"The unique pleasure of this story is that all the serious subjects and juicy ethical questions, such as the dilemma of the compassionate lie, are fully woven into action and character. Satirical portraits of upper-class twits, slapstick buffoonery, bad puns, and that particular brand of English wit buoy this story at every turn. Add a romance of gentle sweetness, encounters with ghosts, and lots of gunfire, and it is hard to imagine a reader who won't feel welcomed into this nation" (The Horn Book, USA)

"This is no heavy-toned tale: Tears and rage there may be in plenty, but also a cast of marvelously wrought characters, humor that flies from mild to screamingly funny to out-and-out gross, incredible discoveries, profound insights into human nature and several subplots. A searching exploration of good and evil, fate and free will, both as broad and as deep as anything this brilliant and, happily, prolific author has produced so far." (Kirkus Reviews, USA)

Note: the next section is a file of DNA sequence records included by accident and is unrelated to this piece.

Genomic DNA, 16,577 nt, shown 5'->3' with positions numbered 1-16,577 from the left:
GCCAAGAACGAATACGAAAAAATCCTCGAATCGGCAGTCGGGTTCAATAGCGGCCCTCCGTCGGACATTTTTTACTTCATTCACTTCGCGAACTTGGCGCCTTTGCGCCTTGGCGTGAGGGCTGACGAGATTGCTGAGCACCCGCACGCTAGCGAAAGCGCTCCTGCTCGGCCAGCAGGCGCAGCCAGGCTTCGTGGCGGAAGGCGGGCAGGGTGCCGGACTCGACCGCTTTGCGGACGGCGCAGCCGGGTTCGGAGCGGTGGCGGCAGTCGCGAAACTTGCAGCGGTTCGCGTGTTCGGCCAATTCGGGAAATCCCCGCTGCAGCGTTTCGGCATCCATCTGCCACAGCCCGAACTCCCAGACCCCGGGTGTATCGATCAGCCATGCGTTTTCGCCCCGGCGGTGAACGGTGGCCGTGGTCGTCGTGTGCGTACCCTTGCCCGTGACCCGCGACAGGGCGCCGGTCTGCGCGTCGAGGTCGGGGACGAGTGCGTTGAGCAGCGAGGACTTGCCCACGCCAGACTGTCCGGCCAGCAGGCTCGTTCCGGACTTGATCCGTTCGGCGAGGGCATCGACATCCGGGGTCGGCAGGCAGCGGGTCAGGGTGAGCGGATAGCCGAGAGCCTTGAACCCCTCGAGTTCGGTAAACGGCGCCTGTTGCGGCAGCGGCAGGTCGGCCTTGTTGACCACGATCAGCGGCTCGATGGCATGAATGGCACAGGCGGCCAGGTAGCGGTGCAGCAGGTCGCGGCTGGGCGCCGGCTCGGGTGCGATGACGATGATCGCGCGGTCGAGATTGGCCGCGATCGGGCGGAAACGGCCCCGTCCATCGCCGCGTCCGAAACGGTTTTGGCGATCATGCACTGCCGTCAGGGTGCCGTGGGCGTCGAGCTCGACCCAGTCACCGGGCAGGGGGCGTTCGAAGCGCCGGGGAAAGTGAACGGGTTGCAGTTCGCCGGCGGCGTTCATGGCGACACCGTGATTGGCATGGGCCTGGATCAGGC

Book Description

Washed up on the shores of a remote island, two kids from cultures half a world apart have to learn to get along and survive. Brilliantly funny novel from the master story-teller and creator of Discworld.

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Customer Reviews

Most Helpful Customer Reviews
134 of 142 people found the following review helpful
5.0 out of 5 stars Not An Elephant in Sight.. 10 Sep 2008
By Margaret Gallagher VINE VOICE
Format:Hardcover|Verified Purchase
I've had this book on order for months - and I rushed home to rip open the package and get reading when it arrived from Amazon.